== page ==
TAMPA – Good Friday is the only religious holiday recognized in the latest version of Hillsborough’s controversial school calendar.

But the idea of treating Christians differently from Jews and Muslims divided the committee of teachers, parents and school administrators who are making calendar recommendations.

“I think that opens a can of worms,” said Leigh Crosson, a teacher at Bevis Elementary in east Hillsborough, during the committee meeting Tuesday.

It marked a reversal of the group’s stance last fall, when members proposed a calendar recognizing no religious holidays.

Last year, the School Board passed a similarly secular calendar – and came under a firestorm of criticism for being antireligious. Under a national spotlight, the board backpedaled and restored existing Christian and Jewish holidays.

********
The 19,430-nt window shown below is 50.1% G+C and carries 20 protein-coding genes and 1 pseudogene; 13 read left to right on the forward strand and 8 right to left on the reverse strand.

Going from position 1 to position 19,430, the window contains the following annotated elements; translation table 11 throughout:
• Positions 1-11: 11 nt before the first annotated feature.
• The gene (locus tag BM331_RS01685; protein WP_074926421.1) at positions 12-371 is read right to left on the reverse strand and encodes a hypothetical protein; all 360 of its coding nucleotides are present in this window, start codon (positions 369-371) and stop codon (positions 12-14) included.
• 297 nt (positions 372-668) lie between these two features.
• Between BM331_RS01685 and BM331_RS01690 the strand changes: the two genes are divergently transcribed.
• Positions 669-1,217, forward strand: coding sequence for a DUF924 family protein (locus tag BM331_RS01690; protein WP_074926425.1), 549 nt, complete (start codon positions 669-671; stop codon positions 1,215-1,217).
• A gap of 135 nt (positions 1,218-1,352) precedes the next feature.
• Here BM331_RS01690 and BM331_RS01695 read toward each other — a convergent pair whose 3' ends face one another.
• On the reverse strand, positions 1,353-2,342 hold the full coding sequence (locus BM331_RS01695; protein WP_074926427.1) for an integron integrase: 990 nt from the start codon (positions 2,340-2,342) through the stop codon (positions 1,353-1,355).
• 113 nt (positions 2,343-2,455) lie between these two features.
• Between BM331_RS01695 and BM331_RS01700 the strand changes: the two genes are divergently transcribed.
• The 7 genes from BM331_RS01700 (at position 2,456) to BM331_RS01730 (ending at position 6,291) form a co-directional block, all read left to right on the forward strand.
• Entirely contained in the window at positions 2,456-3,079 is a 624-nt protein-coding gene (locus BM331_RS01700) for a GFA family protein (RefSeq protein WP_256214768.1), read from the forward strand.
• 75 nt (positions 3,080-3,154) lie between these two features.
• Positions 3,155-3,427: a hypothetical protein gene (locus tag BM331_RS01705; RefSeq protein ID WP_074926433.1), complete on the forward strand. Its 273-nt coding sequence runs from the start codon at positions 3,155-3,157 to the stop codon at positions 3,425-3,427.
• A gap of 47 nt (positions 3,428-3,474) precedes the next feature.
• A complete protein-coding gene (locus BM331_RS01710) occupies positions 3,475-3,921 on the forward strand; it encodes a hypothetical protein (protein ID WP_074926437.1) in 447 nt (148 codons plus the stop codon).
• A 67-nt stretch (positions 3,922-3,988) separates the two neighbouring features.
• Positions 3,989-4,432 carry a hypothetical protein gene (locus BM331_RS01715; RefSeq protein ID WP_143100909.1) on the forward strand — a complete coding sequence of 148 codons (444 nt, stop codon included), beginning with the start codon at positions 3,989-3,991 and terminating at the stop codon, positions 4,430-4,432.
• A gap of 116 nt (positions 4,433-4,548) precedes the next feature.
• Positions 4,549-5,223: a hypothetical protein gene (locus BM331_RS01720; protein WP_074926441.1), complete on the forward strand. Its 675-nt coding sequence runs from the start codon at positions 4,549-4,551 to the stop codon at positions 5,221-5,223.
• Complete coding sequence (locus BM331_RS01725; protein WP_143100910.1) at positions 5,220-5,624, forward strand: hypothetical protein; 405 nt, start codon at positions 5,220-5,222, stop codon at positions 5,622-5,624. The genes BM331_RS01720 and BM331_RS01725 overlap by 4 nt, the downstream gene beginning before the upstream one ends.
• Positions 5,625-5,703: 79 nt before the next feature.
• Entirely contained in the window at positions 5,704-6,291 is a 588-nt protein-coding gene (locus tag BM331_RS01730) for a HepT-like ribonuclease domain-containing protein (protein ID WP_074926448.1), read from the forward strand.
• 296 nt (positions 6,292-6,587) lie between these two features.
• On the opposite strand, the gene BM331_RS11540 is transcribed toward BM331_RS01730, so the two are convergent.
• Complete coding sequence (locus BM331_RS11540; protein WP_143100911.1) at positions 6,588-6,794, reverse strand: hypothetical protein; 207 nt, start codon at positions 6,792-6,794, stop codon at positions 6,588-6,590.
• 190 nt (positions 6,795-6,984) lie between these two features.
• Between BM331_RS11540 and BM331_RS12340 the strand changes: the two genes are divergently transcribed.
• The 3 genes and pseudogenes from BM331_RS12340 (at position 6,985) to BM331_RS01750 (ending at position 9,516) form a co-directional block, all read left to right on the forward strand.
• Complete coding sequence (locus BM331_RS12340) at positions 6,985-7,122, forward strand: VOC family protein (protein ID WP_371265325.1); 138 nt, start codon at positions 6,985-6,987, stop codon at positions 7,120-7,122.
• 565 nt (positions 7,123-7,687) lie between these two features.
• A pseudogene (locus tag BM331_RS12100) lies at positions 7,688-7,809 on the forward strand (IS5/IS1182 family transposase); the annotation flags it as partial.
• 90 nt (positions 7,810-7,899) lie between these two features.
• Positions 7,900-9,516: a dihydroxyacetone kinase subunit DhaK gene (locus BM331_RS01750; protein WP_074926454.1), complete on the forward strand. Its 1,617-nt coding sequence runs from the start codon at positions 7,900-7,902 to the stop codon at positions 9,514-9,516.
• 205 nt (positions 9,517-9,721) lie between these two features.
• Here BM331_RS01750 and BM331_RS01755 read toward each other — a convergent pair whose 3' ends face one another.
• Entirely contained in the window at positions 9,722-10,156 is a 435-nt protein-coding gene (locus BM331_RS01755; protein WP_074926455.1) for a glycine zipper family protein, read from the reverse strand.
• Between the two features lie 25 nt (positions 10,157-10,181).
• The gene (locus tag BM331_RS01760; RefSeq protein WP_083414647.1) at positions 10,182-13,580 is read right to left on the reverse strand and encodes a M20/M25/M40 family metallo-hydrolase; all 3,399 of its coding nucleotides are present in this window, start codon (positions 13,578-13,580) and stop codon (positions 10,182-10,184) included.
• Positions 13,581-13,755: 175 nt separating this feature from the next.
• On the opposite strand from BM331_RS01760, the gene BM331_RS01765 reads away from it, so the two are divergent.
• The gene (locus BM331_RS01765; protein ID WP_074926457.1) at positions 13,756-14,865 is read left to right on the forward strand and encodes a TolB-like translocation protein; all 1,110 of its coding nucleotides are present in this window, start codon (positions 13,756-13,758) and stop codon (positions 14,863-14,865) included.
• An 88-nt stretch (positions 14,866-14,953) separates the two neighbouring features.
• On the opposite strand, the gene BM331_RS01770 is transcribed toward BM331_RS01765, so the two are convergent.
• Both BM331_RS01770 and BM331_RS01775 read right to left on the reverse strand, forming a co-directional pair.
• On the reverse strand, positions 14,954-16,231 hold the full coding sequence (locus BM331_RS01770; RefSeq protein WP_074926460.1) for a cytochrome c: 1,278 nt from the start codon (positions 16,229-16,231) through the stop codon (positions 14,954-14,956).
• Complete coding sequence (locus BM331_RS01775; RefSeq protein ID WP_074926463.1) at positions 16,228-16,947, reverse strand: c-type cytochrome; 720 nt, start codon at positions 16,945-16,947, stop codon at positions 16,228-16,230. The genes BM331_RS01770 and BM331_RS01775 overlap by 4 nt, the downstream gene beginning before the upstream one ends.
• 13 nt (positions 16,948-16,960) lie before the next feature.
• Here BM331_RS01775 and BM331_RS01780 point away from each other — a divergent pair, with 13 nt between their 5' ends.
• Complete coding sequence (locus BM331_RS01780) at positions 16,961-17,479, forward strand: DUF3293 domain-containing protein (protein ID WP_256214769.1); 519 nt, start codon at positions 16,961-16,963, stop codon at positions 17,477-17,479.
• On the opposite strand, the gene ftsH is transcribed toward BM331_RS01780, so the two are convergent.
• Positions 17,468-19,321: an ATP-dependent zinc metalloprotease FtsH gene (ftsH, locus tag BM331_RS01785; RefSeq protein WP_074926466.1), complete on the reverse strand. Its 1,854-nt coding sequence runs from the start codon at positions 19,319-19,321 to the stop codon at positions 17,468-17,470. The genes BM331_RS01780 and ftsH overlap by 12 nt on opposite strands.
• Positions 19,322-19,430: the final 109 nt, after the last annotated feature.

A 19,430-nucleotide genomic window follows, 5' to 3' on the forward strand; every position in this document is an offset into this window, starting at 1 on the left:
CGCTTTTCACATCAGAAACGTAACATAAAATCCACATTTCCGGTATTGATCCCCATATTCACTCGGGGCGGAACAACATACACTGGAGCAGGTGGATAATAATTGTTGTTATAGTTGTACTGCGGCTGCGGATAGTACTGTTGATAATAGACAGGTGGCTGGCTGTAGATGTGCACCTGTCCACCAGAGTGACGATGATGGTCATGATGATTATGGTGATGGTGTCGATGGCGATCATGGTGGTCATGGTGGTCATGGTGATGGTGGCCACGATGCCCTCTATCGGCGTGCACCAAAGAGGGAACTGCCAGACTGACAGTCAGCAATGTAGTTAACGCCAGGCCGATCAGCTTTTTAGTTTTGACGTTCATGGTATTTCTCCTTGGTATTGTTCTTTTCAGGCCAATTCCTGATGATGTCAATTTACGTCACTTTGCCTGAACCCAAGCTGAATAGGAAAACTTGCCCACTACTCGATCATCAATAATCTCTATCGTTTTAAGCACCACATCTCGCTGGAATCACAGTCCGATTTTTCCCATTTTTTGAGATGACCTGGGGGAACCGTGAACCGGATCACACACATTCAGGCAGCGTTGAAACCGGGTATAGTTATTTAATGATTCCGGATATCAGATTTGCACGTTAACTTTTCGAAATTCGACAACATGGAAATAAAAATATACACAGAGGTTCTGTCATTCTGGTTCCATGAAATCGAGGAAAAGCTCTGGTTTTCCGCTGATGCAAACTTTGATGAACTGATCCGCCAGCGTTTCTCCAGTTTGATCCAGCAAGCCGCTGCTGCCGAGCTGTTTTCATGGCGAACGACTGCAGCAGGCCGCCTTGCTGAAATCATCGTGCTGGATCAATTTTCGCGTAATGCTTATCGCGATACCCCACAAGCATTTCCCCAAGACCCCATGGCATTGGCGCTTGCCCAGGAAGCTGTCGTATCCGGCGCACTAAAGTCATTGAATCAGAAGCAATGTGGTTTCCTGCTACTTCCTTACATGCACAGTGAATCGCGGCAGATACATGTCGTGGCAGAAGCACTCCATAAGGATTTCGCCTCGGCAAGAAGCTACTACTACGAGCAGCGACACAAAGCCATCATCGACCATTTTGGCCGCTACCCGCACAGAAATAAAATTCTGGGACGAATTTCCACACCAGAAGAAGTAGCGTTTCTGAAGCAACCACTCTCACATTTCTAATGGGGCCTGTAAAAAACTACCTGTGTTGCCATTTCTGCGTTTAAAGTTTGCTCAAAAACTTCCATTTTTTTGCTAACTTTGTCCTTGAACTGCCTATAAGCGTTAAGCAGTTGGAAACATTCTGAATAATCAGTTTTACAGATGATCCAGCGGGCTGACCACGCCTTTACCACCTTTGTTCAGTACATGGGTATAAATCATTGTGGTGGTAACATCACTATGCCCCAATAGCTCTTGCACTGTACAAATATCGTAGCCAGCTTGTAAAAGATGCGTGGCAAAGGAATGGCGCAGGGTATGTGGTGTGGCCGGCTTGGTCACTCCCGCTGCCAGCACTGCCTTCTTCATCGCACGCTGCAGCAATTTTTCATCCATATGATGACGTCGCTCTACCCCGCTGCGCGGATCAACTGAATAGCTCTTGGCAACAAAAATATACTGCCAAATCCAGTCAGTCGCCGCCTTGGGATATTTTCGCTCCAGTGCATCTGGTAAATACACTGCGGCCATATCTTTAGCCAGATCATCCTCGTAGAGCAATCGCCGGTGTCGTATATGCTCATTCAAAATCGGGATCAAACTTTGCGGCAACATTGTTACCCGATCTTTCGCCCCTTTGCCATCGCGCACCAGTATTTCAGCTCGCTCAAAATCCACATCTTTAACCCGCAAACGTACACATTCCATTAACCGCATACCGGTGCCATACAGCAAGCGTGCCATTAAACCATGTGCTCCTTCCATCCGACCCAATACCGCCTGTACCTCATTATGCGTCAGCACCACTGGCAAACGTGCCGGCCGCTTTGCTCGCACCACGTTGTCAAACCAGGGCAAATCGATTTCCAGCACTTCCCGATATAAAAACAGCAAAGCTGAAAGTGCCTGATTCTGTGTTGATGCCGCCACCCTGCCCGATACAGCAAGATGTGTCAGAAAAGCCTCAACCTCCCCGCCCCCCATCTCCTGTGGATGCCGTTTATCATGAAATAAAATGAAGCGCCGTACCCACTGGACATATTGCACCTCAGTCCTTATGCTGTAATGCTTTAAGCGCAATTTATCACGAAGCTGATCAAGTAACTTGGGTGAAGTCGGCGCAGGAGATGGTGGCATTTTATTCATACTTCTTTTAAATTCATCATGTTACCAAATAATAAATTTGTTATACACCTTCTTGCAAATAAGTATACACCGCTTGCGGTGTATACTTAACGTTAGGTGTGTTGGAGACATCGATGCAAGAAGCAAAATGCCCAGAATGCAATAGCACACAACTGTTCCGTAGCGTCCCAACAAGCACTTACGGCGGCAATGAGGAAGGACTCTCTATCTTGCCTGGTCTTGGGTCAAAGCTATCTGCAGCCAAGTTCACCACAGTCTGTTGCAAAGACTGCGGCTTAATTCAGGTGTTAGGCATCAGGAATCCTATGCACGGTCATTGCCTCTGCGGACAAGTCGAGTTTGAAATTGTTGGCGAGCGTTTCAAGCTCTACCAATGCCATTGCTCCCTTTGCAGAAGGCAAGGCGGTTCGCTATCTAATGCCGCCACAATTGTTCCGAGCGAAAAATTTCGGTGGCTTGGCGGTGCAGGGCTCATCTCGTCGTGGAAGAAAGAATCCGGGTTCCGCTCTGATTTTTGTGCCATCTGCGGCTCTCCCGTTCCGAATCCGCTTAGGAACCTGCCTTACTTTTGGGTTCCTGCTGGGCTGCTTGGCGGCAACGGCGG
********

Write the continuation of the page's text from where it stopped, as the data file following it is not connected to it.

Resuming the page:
Once again, the School Board has final approval of the calendar for the coming school year – and whether religion belongs in it.

After a narrow committee vote to make Good Friday a school holiday, a Jewish parent made a final request that all major religions be treated equally. His plea failed in a 9-7 vote.

Teachers and parents generally supported his proposal, while school district administrators largely opposed it.

The proposal would have reopened the entire calendar to reconsideration, raising problems for the short fall semester.

“I cannot believe that you have county employees voting not to treat some of the religious holidays of major religions equally,” said Jonathan Ellis, a father of three students and chairman of a Jewish community relations council.


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